And you gain another, strangely spiritual power: the power to regard yourself abstractly. Instead of getting lost in the details of your life, you hold onto the feelings, the patterns, the tones. You learn to treasure those aspects of life without communicating them, and without ruining them, for yourself, by analyzing them too much. Woolf suggests that those treasured feelings might be the source of charisma: when Peter, seeing Clarissa at her party, asks himself, “What is this terror? what is this ecstasy? … What is it that fills me with extraordinary excitement?,” the answer might be that it’s Clarissa’s radiance, never seen directly, but burning through. Clarissa, meanwhile, lets her spiritual intuitions lift her a little above the moment. Wandering through her lamp-lit garden, she sees her party guests: “She didn’t know their names, but friends she knew they were, friends without names, songs without words, always the best.” That’s the power of an artist’s privacy. It preserves the melodies otherwise drowned out by words, stories, information.
MORE: “Virginia Woolf’s Idea of Privacy“
One is reminded of Lewis Thomas’s thesis in his classic essay “The Attic of the Brain” about the importance of preserving the mystery of one’s own mind:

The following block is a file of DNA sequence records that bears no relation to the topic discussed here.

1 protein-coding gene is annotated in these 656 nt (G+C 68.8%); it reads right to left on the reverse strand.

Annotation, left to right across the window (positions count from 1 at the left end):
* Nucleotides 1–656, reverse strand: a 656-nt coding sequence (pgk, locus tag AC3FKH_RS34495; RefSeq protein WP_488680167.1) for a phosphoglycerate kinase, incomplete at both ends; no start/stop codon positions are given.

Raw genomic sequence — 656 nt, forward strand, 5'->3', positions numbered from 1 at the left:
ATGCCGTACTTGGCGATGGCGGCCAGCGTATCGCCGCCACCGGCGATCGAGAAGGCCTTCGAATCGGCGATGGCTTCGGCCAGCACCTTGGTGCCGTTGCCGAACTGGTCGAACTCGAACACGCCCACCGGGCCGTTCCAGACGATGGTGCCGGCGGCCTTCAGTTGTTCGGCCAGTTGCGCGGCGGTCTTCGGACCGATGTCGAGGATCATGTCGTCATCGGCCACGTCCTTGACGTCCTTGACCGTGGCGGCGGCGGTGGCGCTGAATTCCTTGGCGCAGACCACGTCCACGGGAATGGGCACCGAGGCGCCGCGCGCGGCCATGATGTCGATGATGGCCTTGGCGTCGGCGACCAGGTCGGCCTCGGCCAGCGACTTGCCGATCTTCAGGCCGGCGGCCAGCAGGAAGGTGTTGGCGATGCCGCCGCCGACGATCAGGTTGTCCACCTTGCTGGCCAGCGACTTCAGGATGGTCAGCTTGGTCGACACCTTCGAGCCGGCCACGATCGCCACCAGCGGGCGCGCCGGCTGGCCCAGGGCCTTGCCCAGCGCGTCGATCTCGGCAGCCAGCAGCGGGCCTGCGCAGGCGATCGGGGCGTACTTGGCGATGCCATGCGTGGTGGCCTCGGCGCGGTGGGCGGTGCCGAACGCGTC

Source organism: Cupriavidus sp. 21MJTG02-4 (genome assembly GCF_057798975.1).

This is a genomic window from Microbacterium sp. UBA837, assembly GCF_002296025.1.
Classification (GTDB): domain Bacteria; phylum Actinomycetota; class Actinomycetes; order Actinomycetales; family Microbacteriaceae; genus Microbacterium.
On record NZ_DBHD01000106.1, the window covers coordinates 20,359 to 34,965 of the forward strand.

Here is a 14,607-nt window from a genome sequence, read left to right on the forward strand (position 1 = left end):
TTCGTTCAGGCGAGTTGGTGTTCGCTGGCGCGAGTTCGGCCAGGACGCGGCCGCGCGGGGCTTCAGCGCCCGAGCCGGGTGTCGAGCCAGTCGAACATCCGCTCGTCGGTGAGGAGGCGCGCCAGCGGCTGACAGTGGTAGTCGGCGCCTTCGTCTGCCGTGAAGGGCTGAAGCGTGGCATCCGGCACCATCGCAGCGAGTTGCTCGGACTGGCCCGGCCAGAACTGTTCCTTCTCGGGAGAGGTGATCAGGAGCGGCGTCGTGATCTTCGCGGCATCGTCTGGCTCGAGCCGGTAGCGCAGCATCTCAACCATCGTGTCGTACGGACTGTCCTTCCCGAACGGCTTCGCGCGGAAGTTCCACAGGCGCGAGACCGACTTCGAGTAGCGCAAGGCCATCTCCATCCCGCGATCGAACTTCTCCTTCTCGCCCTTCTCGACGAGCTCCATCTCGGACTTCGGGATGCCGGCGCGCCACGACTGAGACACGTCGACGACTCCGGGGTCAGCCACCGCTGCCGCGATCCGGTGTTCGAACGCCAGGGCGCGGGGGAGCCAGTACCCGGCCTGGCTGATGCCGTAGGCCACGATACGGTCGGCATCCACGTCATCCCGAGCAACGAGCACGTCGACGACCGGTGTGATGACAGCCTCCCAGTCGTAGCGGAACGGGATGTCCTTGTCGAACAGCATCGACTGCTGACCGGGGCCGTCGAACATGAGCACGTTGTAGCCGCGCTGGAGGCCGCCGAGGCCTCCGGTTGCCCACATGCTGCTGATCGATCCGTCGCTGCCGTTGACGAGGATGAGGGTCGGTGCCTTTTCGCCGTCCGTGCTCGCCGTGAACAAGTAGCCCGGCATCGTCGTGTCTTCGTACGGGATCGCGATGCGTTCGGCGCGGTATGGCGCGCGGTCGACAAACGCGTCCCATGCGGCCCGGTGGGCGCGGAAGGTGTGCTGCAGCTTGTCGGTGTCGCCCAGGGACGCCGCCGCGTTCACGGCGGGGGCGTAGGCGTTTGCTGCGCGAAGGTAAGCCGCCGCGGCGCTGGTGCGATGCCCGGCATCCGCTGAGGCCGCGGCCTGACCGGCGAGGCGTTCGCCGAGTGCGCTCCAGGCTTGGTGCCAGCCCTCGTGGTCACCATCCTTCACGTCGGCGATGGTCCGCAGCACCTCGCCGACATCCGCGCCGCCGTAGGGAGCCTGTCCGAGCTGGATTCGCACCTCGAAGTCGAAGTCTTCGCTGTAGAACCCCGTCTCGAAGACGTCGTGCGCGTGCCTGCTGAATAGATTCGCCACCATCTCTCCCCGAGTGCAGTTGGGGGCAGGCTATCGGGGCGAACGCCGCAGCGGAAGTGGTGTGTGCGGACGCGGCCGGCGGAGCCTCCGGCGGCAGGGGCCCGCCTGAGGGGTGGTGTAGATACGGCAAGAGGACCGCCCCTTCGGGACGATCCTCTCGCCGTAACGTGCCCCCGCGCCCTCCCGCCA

It has been one of the great errors of our time that to think that by thinking about thinking, and then talking about it, we could possibly straighten out and tidy up our minds. There is no delusion more damaging than to get the idea in your head that you understand the functioning of your own brain. Once you acquire such a notion, you run the danger of moving in to take charge, guiding your thoughts, shepherding your mind from place to place, controlling it, making lists of regulations. The human mind is not meant to be governed, certainly not by any book of rules yet written; it is supposed to run itself, and we are obliged to follow it along, trying to keep up with it as best we can. It is all very well to be aware of your awareness, even proud of it, but never try to operate it. You are not up to the job. . . . Attempting to operate one’s own mind, powered by such a magical instrument as the human brain, strikes me as rather like using the world’s biggest computer to add columns of figures, or towing a Rolls-Royce with a nylon rope. . . . We might, by this way [i.e., by deliberately hiding a portion of our psyches from ourselves], regain the kind of spontaneity and zest for ideas, things popping into the mind, uncontrollable and ungovernable thoughts, the feeling that this notion is somehow connected unaccountably with that one.”